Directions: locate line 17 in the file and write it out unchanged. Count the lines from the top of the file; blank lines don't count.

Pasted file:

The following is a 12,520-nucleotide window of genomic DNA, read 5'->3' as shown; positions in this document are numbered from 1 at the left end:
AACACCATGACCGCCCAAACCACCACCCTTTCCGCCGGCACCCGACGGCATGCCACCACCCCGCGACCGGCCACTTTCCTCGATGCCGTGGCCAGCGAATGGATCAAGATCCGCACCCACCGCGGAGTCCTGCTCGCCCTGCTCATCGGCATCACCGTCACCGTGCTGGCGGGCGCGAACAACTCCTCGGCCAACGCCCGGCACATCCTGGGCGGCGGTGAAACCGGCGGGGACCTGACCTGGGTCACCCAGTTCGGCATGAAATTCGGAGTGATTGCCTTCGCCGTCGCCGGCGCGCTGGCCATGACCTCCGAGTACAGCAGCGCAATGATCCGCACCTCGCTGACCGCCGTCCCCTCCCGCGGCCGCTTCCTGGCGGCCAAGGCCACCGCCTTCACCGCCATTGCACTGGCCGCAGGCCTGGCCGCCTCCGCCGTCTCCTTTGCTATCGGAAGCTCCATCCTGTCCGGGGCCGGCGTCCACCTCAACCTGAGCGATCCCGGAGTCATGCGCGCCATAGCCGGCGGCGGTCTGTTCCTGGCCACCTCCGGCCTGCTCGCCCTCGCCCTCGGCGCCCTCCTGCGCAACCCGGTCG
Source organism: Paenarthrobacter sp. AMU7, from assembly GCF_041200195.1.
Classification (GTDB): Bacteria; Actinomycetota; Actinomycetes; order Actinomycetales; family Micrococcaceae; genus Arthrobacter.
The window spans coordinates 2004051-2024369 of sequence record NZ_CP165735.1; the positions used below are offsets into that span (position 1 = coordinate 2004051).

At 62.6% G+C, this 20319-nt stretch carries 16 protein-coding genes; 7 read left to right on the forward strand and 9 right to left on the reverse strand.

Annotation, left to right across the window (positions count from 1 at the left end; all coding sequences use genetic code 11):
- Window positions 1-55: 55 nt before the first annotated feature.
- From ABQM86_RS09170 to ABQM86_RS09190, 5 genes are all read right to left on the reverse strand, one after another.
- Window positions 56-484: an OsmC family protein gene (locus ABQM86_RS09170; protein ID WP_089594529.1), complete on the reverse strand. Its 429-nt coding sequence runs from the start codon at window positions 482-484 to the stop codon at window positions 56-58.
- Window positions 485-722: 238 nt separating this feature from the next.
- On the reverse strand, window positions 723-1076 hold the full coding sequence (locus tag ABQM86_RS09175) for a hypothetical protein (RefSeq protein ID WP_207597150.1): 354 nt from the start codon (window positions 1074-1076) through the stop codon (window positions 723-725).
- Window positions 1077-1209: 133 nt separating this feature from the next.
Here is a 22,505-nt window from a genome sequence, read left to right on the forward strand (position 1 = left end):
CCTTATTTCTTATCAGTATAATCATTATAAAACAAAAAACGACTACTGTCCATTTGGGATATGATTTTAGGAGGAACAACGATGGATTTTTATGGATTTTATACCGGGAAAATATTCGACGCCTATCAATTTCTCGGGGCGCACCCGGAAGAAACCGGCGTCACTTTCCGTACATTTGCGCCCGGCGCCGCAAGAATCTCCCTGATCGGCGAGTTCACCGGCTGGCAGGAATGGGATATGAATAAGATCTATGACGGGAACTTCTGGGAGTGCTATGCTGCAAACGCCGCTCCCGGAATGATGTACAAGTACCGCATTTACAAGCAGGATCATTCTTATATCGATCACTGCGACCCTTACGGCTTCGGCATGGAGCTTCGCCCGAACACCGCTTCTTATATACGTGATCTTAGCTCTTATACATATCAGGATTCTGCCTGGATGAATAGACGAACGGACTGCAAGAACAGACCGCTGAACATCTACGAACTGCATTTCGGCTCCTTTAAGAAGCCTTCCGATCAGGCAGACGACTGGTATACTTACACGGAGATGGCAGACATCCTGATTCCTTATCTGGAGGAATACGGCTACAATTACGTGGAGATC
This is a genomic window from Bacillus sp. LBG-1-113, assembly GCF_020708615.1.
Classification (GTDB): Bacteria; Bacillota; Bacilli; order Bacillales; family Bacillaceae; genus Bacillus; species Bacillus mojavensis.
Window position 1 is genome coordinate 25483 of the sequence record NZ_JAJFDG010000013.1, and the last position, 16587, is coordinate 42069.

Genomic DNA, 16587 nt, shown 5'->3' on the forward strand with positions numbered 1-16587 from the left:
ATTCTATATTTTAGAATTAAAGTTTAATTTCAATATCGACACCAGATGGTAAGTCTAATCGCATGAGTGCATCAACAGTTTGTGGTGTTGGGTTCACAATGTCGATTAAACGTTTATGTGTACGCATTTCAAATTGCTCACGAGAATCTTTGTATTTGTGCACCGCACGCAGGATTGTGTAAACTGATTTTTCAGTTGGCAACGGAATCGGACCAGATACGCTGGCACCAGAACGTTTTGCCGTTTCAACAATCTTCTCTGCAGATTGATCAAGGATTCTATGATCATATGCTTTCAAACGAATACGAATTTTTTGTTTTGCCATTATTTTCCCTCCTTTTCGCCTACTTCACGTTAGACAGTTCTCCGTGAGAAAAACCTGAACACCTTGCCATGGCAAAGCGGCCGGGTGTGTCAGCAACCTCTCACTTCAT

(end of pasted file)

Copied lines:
Classification (GTDB): Bacteria; Bacillota; Bacilli; order Bacillales; family Bacillaceae; genus Bacillus; species Bacillus mojavensis.